“The Creative Life: True Tales of Inspiration,” by Julia Cameron (hardcover, Penguin Books, 2010, 234 pages; $23.95). “The artist’s life can be tumultuous, and yet I chose it — and choose it again on a daily basis,” writes Julia Cameron, also the author of “The Artist’s Way.” In this book, Cameron “shows readers how to cultivate their lives,” the publisher says, in order to “nourish and sustain their art.”
“Outliers: The Story of Success,” by Malcolm Gladwell (hardcover; Little, Brown and Co.; 2008; 310 pages; $27.99). Gladwell is the best-selling author of “The Tipping Point” and “Blink,” so he knows motivation and self-improvement. In “Outliers,” Gladwell looks outside the lives of accomplished people, to see how their surroundings contribute to their success.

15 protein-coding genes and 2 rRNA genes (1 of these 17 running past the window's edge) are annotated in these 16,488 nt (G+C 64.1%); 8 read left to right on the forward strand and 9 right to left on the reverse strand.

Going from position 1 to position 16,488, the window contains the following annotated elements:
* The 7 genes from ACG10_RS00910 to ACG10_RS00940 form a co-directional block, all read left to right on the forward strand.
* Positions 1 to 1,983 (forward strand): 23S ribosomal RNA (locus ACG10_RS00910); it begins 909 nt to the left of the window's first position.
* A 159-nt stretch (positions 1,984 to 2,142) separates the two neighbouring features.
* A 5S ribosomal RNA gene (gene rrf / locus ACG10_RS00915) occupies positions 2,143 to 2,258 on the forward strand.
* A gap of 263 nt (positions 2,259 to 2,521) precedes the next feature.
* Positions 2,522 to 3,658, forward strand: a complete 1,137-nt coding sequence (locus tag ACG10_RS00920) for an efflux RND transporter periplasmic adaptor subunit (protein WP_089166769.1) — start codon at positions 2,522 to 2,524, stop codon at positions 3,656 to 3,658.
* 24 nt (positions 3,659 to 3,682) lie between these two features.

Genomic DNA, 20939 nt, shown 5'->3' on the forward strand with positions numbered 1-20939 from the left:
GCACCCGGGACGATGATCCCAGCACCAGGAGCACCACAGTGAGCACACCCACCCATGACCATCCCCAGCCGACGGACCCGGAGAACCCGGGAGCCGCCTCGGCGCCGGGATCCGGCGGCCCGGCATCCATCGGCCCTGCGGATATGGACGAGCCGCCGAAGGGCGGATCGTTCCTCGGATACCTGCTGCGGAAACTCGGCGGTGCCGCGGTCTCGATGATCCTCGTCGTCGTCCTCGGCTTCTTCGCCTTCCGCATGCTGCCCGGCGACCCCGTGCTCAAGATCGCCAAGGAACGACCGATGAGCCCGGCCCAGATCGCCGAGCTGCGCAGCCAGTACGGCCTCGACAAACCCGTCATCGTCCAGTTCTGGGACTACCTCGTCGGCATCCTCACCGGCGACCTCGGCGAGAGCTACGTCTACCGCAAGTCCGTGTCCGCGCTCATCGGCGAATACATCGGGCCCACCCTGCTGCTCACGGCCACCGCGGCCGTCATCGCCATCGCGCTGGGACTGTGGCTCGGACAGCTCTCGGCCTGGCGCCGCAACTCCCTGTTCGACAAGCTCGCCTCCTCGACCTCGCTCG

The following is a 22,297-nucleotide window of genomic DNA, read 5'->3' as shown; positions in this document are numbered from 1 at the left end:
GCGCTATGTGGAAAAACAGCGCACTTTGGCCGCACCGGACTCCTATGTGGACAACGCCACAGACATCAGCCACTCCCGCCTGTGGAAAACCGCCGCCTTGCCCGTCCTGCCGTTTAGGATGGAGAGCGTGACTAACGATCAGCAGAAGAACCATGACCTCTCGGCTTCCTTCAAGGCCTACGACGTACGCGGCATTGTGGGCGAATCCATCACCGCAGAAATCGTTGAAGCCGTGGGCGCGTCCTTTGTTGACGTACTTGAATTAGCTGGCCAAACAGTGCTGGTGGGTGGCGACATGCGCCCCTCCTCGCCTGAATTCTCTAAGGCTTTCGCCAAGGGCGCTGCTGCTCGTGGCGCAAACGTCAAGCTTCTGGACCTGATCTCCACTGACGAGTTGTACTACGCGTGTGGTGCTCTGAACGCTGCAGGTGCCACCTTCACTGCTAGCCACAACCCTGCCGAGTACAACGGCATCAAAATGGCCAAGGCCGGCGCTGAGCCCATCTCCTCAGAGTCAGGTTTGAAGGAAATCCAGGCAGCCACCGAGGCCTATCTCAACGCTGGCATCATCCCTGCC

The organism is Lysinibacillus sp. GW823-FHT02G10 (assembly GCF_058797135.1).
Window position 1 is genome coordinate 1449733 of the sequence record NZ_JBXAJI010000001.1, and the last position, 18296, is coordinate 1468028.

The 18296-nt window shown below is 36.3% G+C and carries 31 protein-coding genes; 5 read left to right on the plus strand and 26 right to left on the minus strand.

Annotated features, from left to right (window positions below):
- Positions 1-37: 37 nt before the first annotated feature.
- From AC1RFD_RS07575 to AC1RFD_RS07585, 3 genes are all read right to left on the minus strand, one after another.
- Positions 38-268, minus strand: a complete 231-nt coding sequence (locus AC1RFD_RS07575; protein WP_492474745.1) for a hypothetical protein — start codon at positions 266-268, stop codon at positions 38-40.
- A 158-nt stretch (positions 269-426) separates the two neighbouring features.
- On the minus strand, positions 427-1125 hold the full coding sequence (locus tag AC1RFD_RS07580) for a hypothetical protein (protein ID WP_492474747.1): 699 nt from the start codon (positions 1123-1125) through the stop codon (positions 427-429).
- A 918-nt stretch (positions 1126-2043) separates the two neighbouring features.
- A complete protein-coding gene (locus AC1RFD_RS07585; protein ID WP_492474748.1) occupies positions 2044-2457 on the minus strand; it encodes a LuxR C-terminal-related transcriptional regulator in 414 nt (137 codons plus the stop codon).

“The 7 Habits of Highly Effective People,” by Stephen R. Covey (softcover, Free Press, 2004, 372 pages, $15.95). Updated with a new foreword and afterword by the author, this reprint of the popular 1989 edition — it sold 15 million copies — offers, as its subtitle notes,“powerful lessons in personal change.” Its author “presents a holistic, integrated, principle-centered approach for solving personal and professional problems,” says the publisher.
“It’s Not Just Who You Know,” by Tommy Spaulding, with a foreword by Ken Blanchard (hardcover, Broadway Books, 2010, 308 pages, $23). “Tommy Spaulding delivers his ideas and life experiences in a way that can really help people achieve relationship excellence,” reviews Lee Cockerell, retired executive vice president of Walt Disney World Resort. “This book should be required reading.”
“Blink: The Power of Thinking Without Thinking,” by Malcolm Gladwell (softcover, Back Bay Books, 2005, 324 pages, $15.99). In “Blink,” Gladwell draws on cutting-edge neuroscience and psychology, says publicity material for this best-seller, to show “how we all can become better decision makers — in our homes, in our offices, and in everyday life.”